Speaker’s ‘economic sanctions’ fail to deter truant MPs

April 28th, 2008 - 8:36 pm ICT by admin  

By Monobina Gupta
New Delhi, April 28 (IANS) Few members of parliament are likely to forget the booming voice of Somnath Chatterjee, threatening them with a “no work - no pay” fiat if they continued to hold up regular business in the Lok Sabha. The speaker’s voice perhaps climbed a notch higher than usual Monday, when he wagged his finger and warned the MPs their frivolity in the house could cost them dearly.

“I am warning you there will be no pay,” boomed Chatterjee from his chair when the MPs wanted union Shipping , Surface Transport and Highways Minister T.R.Baalu to be severely punished for yielding to fatherly love and misusing his ministerial position to favour his sons.

It is not without reason Chatterjee is beginning to sound more than just exasperated, especially when even the threat of an ‘economic sanction’ is cutting no ice with the wards and charges under his wings.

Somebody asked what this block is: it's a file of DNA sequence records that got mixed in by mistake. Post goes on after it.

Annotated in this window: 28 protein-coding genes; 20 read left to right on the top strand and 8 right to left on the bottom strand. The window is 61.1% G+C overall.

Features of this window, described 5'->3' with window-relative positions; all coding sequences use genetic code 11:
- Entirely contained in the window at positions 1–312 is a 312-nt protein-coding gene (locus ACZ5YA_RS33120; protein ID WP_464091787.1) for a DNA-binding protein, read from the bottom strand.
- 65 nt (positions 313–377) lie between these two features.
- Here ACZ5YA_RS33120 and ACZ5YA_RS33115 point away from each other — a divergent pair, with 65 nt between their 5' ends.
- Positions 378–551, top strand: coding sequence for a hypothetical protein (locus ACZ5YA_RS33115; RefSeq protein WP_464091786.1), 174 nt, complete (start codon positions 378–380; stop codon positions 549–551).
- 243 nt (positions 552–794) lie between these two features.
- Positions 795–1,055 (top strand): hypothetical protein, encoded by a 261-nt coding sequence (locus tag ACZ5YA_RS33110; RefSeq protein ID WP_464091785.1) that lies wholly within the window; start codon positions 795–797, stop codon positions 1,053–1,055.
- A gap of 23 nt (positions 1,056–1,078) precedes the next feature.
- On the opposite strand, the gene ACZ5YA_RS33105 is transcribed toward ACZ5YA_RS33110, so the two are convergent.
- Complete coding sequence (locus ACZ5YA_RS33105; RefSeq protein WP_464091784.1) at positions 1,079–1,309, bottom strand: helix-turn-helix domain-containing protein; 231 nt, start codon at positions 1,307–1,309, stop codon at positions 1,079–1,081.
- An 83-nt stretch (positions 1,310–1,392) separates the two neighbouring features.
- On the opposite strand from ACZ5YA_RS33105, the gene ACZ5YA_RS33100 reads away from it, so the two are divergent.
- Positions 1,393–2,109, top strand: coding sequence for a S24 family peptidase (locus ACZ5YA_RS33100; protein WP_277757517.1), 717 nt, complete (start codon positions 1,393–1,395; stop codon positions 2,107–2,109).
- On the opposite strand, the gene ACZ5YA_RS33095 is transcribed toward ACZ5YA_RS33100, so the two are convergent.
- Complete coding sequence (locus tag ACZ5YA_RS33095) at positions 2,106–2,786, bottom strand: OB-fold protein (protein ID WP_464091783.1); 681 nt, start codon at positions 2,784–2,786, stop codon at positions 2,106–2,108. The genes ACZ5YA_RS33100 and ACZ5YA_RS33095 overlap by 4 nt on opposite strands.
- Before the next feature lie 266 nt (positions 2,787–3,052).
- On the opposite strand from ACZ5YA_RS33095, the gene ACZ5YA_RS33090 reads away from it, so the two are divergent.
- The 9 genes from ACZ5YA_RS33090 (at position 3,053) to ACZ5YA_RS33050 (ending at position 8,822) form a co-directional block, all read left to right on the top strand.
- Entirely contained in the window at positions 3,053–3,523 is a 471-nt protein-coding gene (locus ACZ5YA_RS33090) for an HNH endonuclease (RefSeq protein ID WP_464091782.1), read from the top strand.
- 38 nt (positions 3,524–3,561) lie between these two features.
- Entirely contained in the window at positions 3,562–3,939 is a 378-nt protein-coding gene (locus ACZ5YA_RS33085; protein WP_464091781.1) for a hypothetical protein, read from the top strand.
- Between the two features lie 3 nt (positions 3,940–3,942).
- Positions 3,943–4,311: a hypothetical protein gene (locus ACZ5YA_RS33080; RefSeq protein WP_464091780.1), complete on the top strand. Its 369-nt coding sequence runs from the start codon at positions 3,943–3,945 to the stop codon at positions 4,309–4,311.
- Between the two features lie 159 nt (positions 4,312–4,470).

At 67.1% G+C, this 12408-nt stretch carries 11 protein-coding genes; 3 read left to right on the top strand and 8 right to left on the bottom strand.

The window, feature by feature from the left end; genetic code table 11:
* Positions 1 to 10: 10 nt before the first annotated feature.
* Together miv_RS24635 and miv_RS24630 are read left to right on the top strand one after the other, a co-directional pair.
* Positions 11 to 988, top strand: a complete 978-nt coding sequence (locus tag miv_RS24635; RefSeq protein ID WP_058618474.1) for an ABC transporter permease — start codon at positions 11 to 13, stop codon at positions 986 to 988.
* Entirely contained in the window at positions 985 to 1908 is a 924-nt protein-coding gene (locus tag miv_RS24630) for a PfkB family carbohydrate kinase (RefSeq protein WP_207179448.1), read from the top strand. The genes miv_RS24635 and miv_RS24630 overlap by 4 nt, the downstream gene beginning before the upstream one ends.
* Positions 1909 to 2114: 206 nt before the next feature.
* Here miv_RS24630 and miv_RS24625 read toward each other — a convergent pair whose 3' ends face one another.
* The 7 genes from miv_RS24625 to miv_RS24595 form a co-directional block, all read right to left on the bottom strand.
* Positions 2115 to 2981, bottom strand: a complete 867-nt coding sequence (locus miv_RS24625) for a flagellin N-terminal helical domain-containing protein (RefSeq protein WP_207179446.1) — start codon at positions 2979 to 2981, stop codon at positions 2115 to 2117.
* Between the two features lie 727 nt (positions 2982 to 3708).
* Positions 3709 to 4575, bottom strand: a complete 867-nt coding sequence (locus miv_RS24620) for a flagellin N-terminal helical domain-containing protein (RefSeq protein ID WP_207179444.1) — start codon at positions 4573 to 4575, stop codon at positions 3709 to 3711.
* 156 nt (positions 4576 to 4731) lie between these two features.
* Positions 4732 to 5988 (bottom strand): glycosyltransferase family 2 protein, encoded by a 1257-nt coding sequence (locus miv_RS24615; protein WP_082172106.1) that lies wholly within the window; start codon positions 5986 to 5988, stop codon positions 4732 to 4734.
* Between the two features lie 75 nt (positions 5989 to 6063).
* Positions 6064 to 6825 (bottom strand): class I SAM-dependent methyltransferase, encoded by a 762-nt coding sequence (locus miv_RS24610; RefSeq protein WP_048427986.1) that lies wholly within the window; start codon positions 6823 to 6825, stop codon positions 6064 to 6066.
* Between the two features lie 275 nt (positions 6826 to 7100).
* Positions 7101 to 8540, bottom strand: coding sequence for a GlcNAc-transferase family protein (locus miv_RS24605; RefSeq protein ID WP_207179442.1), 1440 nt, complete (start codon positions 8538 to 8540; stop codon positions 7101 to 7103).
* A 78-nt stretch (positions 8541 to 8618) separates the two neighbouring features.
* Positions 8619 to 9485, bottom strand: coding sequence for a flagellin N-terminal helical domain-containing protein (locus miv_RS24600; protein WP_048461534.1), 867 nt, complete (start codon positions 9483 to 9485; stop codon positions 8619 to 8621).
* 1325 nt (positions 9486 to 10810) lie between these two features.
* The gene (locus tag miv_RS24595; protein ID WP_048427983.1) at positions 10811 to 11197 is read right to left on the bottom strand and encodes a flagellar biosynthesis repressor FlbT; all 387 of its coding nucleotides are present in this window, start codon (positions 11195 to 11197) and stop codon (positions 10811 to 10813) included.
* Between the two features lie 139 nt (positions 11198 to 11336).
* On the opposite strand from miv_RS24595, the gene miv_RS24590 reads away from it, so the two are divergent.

The Lok Sabha records show that the speaker has been threatening an economic squeeze for the past two years. But the members seem to have become immune to such threats and are not unduly worried that the speaker might one day, more distressed than usual, just decide to snip their pockets.

Chatterjee may be loud and threatening, but the MPs are not cowering.

In May 2007, when the MPs were rooting for a pay hike, Chatterjee told them: “Instead of a pay hike, you should not be paid at all.” More recently, in February this year the speaker threw up his arms and told the shouting MPs: “You are working over time to finish democracy. The members are not willing to work.”

One of Chatterjee’s favourite laments that he keeps throwing at his MPs is: “Do not forget this is Parliament of India. The entire nation is watching you.”

But the MPs do not mind being caught on camera, lunging at one another or shouting themselves hoarse.

When the United Progressive Alliance (UPA) government offered Chatterjee the Lok Sabha Speaker’s position and his party - the Communist Party of India-Marxist (CPI-M) - signalled its go-ahead, Chatterjee told the media he was confident of “running the house”.

Four years down the line, the speaker is throwing with more and more alacrity his favourite “no work - no pay” diktat at the members who, confident that it will never be a writ, continue to play merry in the house.

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